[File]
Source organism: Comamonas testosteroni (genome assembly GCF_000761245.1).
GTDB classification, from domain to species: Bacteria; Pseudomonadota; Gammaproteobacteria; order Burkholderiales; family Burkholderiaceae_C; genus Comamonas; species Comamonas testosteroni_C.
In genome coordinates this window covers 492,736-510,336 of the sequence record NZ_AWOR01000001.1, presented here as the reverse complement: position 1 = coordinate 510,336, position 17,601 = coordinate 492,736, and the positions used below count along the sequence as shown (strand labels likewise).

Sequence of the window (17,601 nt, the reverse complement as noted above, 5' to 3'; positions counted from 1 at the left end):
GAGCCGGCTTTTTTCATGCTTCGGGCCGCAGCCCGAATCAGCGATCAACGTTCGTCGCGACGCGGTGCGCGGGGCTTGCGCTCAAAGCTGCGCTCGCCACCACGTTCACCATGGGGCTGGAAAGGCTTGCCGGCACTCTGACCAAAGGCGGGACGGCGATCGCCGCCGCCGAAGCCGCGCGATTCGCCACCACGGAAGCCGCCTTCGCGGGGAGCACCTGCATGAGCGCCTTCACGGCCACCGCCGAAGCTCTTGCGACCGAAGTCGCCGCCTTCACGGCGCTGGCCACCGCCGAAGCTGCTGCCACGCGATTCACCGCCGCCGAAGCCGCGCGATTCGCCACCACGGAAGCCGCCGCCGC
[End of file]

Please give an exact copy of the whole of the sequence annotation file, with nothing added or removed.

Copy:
Source organism: Comamonas testosteroni (genome assembly GCF_000761245.1).
GTDB classification, from domain to species: Bacteria; Pseudomonadota; Gammaproteobacteria; order Burkholderiales; family Burkholderiaceae_C; genus Comamonas; species Comamonas testosteroni_C.
In genome coordinates this window covers 492,736-510,336 of the sequence record NZ_AWOR01000001.1, presented here as the reverse complement: position 1 = coordinate 510,336, position 17,601 = coordinate 492,736, and the positions used below count along the sequence as shown (strand labels likewise).

Sequence of the window (17,601 nt, the reverse complement as noted above, 5' to 3'; positions counted from 1 at the left end):
GAGCCGGCTTTTTTCATGCTTCGGGCCGCAGCCCGAATCAGCGATCAACGTTCGTCGCGACGCGGTGCGCGGGGCTTGCGCTCAAAGCTGCGCTCGCCACCACGTTCACCATGGGGCTGGAAAGGCTTGCCGGCACTCTGACCAAAGGCGGGACGGCGATCGCCGCCGCCGAAGCCGCGCGATTCGCCACCACGGAAGCCGCCTTCGCGGGGAGCACCTGCATGAGCGCCTTCACGGCCACCGCCGAAGCTCTTGCGACCGAAGTCGCCGCCTTCACGGCGCTGGCCACCGCCGAAGCTGCTGCCACGCGATTCACCGCCGCCGAAGCCGCGCGATTCGCCACCACGGAAGCCGCCGCCGC